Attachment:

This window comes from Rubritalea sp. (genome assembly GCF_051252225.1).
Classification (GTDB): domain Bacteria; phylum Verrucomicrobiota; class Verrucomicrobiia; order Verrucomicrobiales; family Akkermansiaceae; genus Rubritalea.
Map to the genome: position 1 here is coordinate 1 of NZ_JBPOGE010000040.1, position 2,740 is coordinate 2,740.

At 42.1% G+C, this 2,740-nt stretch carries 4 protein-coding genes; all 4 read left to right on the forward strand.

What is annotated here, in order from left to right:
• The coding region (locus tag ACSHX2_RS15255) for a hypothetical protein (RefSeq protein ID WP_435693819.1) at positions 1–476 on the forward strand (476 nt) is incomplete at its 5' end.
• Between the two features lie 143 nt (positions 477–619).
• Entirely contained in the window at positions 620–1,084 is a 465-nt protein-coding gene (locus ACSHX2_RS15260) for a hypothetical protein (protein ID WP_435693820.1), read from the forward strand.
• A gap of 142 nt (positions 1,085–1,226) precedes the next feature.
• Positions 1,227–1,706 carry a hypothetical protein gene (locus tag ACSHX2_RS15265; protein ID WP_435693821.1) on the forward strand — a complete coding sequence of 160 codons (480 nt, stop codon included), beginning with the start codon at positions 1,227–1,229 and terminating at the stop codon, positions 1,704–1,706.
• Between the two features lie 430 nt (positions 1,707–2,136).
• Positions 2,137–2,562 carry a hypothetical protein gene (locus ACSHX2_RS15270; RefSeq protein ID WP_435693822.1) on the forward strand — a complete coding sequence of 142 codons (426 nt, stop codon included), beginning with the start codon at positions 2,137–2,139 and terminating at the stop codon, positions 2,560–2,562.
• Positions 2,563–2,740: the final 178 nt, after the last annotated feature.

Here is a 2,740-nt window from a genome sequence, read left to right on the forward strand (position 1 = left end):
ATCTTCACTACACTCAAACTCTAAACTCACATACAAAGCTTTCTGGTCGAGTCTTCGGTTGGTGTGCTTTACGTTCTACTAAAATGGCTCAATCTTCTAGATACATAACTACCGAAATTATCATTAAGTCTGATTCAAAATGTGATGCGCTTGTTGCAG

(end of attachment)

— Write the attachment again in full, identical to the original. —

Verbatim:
This window comes from Rubritalea sp. (genome assembly GCF_051252225.1).
Classification (GTDB): domain Bacteria; phylum Verrucomicrobiota; class Verrucomicrobiia; order Verrucomicrobiales; family Akkermansiaceae; genus Rubritalea.
Map to the genome: position 1 here is coordinate 1 of NZ_JBPOGE010000040.1, position 2,740 is coordinate 2,740.

At 42.1% G+C, this 2,740-nt stretch carries 4 protein-coding genes; all 4 read left to right on the forward strand.

What is annotated here, in order from left to right:
• The coding region (locus tag ACSHX2_RS15255) for a hypothetical protein (RefSeq protein ID WP_435693819.1) at positions 1–476 on the forward strand (476 nt) is incomplete at its 5' end.
• Between the two features lie 143 nt (positions 477–619).
• Entirely contained in the window at positions 620–1,084 is a 465-nt protein-coding gene (locus ACSHX2_RS15260) for a hypothetical protein (protein ID WP_435693820.1), read from the forward strand.
• A gap of 142 nt (positions 1,085–1,226) precedes the next feature.
• Positions 1,227–1,706 carry a hypothetical protein gene (locus tag ACSHX2_RS15265; protein ID WP_435693821.1) on the forward strand — a complete coding sequence of 160 codons (480 nt, stop codon included), beginning with the start codon at positions 1,227–1,229 and terminating at the stop codon, positions 1,704–1,706.
• Between the two features lie 430 nt (positions 1,707–2,136).
• Positions 2,137–2,562 carry a hypothetical protein gene (locus ACSHX2_RS15270; RefSeq protein ID WP_435693822.1) on the forward strand — a complete coding sequence of 142 codons (426 nt, stop codon included), beginning with the start codon at positions 2,137–2,139 and terminating at the stop codon, positions 2,560–2,562.
• Positions 2,563–2,740: the final 178 nt, after the last annotated feature.

Here is a 2,740-nt window from a genome sequence, read left to right on the forward strand (position 1 = left end):
ATCTTCACTACACTCAAACTCTAAACTCACATACAAAGCTTTCTGGTCGAGTCTTCGGTTGGTGTGCTTTACGTTCTACTAAAATGGCTCAATCTTCTAGATACATAACTACCGAAATTATCATTAAGTCTGATTCAAAATGTGATGCGCTTGTTGCAG